SEATTLE, WA - AUGUST 30: Defensive end Bruce Irvin #51 of the Seattle Seahawks is congratulated by Jaye Howard #94 after pressuring quarterback Terrelle Pryor of the Oakland Raiders at CenturyLink Field on August 30, 2012 in Seattle, Washington. The Seahawks defeated the Raiders 21-3. (Photo by Otto Greule Jr/Getty Images)
The Seahawks settled on their initial 53-man roster last night and though I'm sure it's subject to change, probably today even, I wanted to take a minute to do a position by position breakdown of what shook out.
First off, the decision to keep two quarterbacks was an option I had raised on twitter a few weeks back and though I didn't really think it was all that probable then, it does make sense to me to go this route. The Seahawks have their starter in Russell Wilson and a very quality backup in Matt Flynn, and can, and I'm sure will, develop a third, emergency quarterback on the practice squad, assuming they don't bring in a waiver wire addition to the roster. Because we've talked ad nauseam about Wilson and Flynn already, let's talk about the theoretical emergency option.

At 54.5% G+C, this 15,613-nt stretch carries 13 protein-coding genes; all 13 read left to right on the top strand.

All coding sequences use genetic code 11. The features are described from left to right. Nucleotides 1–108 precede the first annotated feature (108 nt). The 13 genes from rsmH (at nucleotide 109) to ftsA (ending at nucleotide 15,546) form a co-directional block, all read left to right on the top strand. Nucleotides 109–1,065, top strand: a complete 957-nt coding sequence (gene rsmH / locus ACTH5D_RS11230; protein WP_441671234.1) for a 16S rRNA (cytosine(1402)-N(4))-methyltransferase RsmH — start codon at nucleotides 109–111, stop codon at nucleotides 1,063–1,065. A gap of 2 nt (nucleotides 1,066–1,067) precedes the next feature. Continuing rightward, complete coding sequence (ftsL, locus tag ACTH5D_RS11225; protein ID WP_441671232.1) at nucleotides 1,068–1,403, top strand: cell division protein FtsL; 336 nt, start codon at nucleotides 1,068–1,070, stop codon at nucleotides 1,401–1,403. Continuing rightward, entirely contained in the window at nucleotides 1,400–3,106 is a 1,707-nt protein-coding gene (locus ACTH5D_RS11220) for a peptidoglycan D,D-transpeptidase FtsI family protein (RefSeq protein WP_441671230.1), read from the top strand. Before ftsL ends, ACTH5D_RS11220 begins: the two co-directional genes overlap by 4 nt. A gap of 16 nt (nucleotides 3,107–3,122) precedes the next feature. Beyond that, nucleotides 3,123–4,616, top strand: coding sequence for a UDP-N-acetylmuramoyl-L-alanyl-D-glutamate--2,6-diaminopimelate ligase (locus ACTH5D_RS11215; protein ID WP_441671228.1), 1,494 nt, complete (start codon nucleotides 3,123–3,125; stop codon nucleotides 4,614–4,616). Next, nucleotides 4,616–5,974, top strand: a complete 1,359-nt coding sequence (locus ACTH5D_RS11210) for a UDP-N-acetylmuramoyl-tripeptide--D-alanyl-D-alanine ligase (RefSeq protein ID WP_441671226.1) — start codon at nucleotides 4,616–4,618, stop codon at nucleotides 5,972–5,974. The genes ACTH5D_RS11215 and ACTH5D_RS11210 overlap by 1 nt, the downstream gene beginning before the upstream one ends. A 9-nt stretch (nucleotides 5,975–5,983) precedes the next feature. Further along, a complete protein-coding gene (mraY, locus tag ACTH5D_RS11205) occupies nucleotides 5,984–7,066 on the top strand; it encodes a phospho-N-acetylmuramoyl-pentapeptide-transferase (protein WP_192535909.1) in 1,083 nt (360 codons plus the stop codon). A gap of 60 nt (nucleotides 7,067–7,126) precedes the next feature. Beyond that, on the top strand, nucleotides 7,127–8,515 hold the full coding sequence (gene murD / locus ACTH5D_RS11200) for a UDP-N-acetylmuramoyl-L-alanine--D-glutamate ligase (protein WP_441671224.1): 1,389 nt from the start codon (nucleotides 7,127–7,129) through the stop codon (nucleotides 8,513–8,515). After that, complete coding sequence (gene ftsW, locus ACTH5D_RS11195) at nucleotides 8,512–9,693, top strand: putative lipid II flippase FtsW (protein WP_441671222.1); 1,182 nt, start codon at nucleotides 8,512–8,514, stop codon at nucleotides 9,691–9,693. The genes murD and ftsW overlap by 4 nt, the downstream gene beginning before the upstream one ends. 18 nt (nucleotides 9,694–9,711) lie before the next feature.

My guess is that the Seahawks will try to sign Josh Portis to their practice squad, but they may also look around the league for another player that they like more - perhaps someone more refined and 'game-ready'. Regardless, it's rare for your first two quarterbacks to get injured, and let's be honest, you're sort of screwed anyway if it comes to playing your third QB. The Texans are arguably one of the most talented teams in the league, and when Matt Schaub and Matt Leinart went down late last season, they had to go with rookie T.J. Yates. They limped into playoffs on a three-game losing streak before beating Cincy and eventually losing to the Ravens, but I'm guessing for now, the Seahawks are just really hoping it won't come to that type of situation.